The upper half of Meadows 3 was marvelous! Snow cover was six to eight inches deep, and no one had been on the slope. An F-16 even flew by to see what we were up to. However, conditions rapidly deteriorated towards the bottom of the run near Weiss Road. Coverage was only an inch deep in spots, so Bruce and I had to remove our skis and walk. “I guess ropes really do serve a purpose!” I commented as we walked through the woods to open terrain. There was an additional downside to exploring closed terrain. I ran over several rocks and sticks that gouged up the bases of my new skis. I also had to get my skis waxed at lunch because the grass rubbed all my wax off!

Bruce and I found some members of our group who were trying to learn how to turn and stop on the beginner slopes. They took a group lesson, but reported that the ski instructors did not teach all of the basics; including turning and how to get on and off of a lift. “Would you like some help?” we asked. On the way to the lodge to eat lunch, we instructed the newbies in turning and stopping.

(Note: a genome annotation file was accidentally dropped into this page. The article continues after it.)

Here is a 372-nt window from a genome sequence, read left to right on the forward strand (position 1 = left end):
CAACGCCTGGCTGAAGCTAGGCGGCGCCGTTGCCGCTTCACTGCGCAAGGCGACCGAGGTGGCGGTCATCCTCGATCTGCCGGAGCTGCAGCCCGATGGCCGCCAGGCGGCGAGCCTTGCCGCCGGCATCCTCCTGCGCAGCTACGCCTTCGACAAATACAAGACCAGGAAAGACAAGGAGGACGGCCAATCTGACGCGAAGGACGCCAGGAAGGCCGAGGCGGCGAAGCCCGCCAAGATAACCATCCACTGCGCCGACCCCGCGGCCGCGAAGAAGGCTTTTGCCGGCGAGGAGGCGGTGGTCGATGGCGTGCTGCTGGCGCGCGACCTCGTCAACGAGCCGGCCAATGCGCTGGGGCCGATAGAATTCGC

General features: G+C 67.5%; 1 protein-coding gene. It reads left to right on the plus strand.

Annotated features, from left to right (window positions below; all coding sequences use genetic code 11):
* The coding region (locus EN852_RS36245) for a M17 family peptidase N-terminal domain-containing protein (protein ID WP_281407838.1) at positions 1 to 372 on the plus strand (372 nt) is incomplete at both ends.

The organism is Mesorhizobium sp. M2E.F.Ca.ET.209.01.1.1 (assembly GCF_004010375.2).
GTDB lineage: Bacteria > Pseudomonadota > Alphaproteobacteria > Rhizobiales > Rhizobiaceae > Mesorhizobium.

We ate pizza on Monday and sub sandwiches on Tuesday. To avoid paying steep prices for cafeteria food, we brought lunches to the resort from nearby restaurants. It sure was good!

Photo by Jarrett Baker.

After lunch on Monday, I continued to explore the slopes Canaan Valley had to offer. Temperatures stayed in the twenties, so the snow was smooth and fast. I enjoyed Upper Valley Vista and the Face most. Both slopes allowed me to zoom down the hill. I had visions of Olympic glory floating through my head!

I relaxed in the resort’s pool and hot tub on Monday evening. The hot tub was kept at just the right temperature, but the pool was too small and the pool staff, very stringent. Activities considered normal in a Florida pool, such as wrestling and throwing people around, were not allowed. The pool is not very deep, and guest safety is very important to the resort.